Because the school board action did not infringe upon a fundamental right, the Ninth Circuit ruled that it was not subject to a "strict scrutiny" review, but would be upheld if was "rationally related to a legitimate state interest." The court found no factual support for the parents' assertion that they survey was undertaken solely to benefit the graduate student's career. The court also determined that there was a sufficient indication of how the information obtained would be used for educational purposes and ultimately benefit the school district and its children.
The court rejected the notion that the information the school district is permitted to provide students is limited to the school's educational curriculum. The court emphasized that education is not merely about teaching the basics of reading, writing, and arithmetic, but also serves "higher civic and social functions, including the rearing of children into healthy, productive, and responsible adults and the cultivation of talented and qualified leaders of diverse backgrounds."
The court determined the psychological survey was intended to establish a community baseline of children's exposure to early trauma and concluded that protecting the mental health of children falls well within the state's broad interest in education. The court added that the survey was designed to improve students' ability to learn by gauging exposure to early trauma and by helping to design an intervention program that reduces related barriers to students' ability to learn. Even though these particular children may not have learned anything from the survey itself, this greater goal was considered "without question" to be a legitimate educational objective. The court also commented that this survey was justified by the parents patriae interest of the state and the school district, which encompasses an interest in the mental health of its students and permits the school district to play a role in the care and nurture of the children entrusted to them.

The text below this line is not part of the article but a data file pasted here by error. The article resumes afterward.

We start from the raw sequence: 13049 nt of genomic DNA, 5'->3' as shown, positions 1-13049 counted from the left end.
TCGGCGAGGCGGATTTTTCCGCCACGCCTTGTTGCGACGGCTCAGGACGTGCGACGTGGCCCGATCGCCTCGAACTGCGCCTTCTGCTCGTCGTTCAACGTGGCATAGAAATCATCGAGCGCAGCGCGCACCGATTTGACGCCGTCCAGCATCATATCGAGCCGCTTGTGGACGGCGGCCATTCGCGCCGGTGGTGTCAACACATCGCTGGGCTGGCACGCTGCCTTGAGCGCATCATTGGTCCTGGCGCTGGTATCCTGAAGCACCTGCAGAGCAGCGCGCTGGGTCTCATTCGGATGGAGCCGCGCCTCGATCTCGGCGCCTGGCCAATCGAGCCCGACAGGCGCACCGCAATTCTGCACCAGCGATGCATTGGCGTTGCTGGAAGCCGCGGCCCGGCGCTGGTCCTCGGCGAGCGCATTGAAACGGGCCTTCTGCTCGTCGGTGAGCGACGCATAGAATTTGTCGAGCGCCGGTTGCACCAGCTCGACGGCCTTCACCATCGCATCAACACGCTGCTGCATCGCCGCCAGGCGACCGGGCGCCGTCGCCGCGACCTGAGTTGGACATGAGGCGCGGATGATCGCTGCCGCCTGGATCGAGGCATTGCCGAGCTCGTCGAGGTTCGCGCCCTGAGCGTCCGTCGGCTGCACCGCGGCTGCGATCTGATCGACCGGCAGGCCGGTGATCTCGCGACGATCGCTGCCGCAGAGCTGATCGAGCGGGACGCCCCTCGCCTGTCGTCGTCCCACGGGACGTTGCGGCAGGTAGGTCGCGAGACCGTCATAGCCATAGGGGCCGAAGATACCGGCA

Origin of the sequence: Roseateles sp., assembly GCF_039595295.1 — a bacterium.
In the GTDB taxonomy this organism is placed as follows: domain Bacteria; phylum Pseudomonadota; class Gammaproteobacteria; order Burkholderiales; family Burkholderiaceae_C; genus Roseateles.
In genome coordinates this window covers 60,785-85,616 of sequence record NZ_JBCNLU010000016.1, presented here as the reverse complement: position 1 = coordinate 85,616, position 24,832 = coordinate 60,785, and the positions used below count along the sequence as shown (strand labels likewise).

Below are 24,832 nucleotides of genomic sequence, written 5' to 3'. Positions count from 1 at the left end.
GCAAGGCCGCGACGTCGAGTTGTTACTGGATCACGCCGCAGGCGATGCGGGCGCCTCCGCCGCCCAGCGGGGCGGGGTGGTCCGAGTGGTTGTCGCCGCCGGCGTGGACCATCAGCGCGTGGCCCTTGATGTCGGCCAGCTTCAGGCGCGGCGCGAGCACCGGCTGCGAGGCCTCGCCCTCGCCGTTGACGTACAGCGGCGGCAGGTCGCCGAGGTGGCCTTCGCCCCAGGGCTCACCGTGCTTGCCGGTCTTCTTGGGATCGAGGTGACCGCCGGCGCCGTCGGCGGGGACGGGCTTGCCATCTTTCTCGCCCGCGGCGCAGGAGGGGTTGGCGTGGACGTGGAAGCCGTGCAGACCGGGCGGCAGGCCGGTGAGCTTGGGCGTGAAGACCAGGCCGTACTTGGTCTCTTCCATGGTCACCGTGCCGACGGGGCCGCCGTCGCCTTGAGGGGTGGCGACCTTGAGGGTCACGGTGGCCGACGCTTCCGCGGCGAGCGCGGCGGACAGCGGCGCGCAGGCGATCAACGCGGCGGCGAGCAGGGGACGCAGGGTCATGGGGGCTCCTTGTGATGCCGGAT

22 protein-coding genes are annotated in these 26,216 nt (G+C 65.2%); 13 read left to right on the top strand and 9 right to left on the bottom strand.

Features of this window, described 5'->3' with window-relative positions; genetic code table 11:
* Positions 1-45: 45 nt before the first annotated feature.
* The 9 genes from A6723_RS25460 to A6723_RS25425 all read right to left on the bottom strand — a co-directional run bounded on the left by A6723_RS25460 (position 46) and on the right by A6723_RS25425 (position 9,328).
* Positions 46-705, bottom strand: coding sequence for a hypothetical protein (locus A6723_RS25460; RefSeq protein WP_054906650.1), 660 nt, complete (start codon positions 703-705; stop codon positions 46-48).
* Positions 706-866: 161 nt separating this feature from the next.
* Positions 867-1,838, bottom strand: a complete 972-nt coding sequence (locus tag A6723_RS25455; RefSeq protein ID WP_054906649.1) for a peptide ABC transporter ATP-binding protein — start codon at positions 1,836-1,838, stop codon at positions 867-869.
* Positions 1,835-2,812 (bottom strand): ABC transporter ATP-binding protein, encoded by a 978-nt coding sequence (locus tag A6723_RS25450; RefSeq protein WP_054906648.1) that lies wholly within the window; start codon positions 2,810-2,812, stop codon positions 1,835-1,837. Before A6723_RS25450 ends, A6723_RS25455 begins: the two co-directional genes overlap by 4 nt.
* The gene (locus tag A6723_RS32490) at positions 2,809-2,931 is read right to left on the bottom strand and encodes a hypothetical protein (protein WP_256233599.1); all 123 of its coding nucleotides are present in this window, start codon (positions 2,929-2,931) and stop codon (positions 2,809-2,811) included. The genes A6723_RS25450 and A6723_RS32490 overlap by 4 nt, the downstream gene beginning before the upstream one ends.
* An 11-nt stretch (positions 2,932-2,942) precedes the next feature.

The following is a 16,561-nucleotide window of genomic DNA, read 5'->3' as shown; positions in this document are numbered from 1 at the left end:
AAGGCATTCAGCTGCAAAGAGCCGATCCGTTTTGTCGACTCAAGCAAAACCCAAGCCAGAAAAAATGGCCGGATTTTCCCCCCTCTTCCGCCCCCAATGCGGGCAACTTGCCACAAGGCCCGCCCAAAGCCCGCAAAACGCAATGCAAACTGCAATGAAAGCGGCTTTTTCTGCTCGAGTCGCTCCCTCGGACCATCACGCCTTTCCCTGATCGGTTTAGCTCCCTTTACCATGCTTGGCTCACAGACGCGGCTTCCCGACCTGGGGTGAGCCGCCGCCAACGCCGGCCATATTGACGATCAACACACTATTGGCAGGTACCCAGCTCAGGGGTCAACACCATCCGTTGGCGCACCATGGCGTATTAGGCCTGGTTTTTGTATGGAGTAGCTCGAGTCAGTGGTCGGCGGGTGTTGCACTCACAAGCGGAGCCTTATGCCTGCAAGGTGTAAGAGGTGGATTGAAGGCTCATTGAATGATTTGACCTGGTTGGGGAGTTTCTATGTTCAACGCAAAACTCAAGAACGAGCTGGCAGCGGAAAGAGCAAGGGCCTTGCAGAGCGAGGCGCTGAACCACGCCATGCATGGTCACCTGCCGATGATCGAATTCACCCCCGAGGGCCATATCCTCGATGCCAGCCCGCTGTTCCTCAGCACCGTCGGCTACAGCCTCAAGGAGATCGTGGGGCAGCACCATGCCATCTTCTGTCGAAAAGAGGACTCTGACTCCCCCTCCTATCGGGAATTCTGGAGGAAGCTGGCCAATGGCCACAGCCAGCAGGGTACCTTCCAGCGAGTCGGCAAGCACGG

The court emphasized that it took no position on the "wisdom" of some of the questions posed or of conducting an inquiry into some of the particular areas surveyed, finding this a determination properly left to the school authorities. Nor did it preclude any lawsuit based on state law or limit the rights of parents to influence or change the conduct of school boards through other channels. But it concluded that it "firmly" endorsed the school district's authority to conduct this psychological survey for the purposes involved here.
The U.S. Supreme Court declined to review this ruling. Fields v. Palmdale Sch. Dist., 427 F.3d 1197 (9th Cir. 2005), affd en banc, 447 F.3d 1187 (9th Cir. 2006) (per curiam), cent. denied, 127 S. Ct. 725 (2006).
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|Author:||Hafemeister, Thomas L.|
|Publication:||Developments in Mental Health Law|
|Date:||Jan 1, 2007|